For days, the northern Iraqi city of Mosul was flush with rumors of an imminent onslaught by Al Qaeda-inspired militants, prompting the mayor to appeal to “men who love death with honor” to mount a defense even as others fled.
When gunmen broke through the city’s perimeter on June 9 amid a hasty retreat by Iraqi police and army units, with the mayor joining the exodus, many who remained braced for the worst.
It came as somewhat of a surprise when residents awoke the next day to a city not under a harsh form of sharia, or Islamic law, imposed by foreign extremists, but one whose government offices were staffed in part by Iraqis allied with the insurgents against a Shiite Muslim-led central government that has little support among Mosul’s Sunni Muslim majority.
The question, based on the militants’ actions in neighboring Syria, is how long it will be before they begin to impose their hard-line interpretation of Islam on Mosul. If and when that happens, residents could turn against them, just as many Iraqis from Sunni Muslim areas soured on militants during the 2003-11 U.S. occupation.
Foreign reporters have not been able to enter Mosul because of security concerns, but reports from the city indicate it has returned to a semblance of normality despite shortages of water, electrical power and gasoline.
There has been relatively little looting, residents say, and those who took charge also swept away the government’s security checkpoints that had created a traffic nightmare on streets and bridges of the city, which is bisected by the Tigris River.
Almost two weeks after Mosul was overrun, interviews with more than a dozen residents and postings on their social media accounts indicated that the feared crackdown by the Islamic State of Iraq and Syria, or ISIS, on the city’s more than 1 million residents has not occurred. Many residents say they feel reassured so far by the behavior of the city’s new rulers, and some regard them as liberators.
But there is broad concern about what happens next.
The initial lack of overt interference in everyday life follows a pattern established in Syria, where ISIS thrived and expanded amid civil war. Its forces generally acted in a low-key fashion after taking towns such as Raqqah in north-central Syria, and Azaz, near the Turkish border.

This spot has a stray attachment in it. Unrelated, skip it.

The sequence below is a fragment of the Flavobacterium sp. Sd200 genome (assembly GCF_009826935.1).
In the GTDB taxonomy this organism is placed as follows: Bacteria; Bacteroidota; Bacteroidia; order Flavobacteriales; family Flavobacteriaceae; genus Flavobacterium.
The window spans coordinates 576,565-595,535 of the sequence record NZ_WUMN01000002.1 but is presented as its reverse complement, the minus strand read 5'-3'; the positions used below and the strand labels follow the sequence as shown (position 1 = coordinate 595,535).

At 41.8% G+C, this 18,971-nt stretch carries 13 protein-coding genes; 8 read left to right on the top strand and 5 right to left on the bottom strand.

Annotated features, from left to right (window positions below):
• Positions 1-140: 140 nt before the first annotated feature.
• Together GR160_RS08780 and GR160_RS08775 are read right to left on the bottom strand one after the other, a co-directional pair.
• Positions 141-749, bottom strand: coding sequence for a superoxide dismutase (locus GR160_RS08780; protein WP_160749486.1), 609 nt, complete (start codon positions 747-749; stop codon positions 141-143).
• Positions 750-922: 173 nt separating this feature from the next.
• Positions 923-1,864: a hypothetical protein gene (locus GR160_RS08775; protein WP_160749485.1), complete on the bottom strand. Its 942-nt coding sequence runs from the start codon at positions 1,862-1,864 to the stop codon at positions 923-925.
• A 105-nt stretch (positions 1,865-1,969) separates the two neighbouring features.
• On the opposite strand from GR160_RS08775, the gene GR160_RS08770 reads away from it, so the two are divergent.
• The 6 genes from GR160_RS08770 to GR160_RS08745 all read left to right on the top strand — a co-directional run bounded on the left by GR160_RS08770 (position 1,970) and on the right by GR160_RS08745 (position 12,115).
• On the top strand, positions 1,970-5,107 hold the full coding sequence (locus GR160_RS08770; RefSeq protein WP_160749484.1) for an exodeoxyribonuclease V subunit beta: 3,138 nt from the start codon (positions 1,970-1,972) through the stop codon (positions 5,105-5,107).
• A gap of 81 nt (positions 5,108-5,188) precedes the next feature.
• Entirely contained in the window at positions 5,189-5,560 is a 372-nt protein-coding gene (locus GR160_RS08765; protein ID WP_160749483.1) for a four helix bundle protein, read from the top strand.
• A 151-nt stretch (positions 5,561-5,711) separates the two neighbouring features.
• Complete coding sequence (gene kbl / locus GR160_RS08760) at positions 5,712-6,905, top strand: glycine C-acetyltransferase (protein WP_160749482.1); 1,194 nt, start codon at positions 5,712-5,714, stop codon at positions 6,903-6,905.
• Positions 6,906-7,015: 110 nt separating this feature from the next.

In all cases ISIS’ hard-line approach soon became manifest, with public executions, crucifixions and a strict ban on smoking, alcohol and what the militants viewed as provocative female dress. Women were proscribed from appearing in public without a full body cloak and an accompanying male relative.
The militant group’s propaganda videos and supporters insist that its only target is the Iraqi government.
“People are no longer worried — there is no fear, no killing, the markets are full,” said Younes, a Mosul resident reached by phone who, like others interviewed, declined to give his family name for security reasons.
The black-clad Islamist fighters directing traffic and maintaining order are “good people” who prevent price-gouging by merchants eager to take advantage of the unstable situation, Younes said.
Many in Mosul seem to accept so far ISIS’ self-description as “liberators” determined to restore dignity to a mostly Sunni population largely hostile to the government of Prime Minister Nouri Maliki. Many Iraqi Sunnis view Maliki’s administration as a sectarian-driven entity that takes its orders from Iran and empowers Iraq’s Shiite majority while marginalizing Sunnis.
Iraqi state media have accused ISIS of burning churches and raping women, a charge denied by antigovernment activists, who insist on calling the fighters “revolutionaries.”
“There is no transgression against women in Mosul, and this is all lies by the media,” Ahmad Malaah, a cafe owner in Mosul, said on his Facebook page.
ISIS did act quickly and ruthlessly in certain circumstances. It’s accused of looting the city’s central bank of $420 million, of abducting the 49-member staff of the Turkish Consulate and of executing hundreds of mostly Shiite government security forces, reportedly by firing machine guns at them in a ditch or slitting their throats.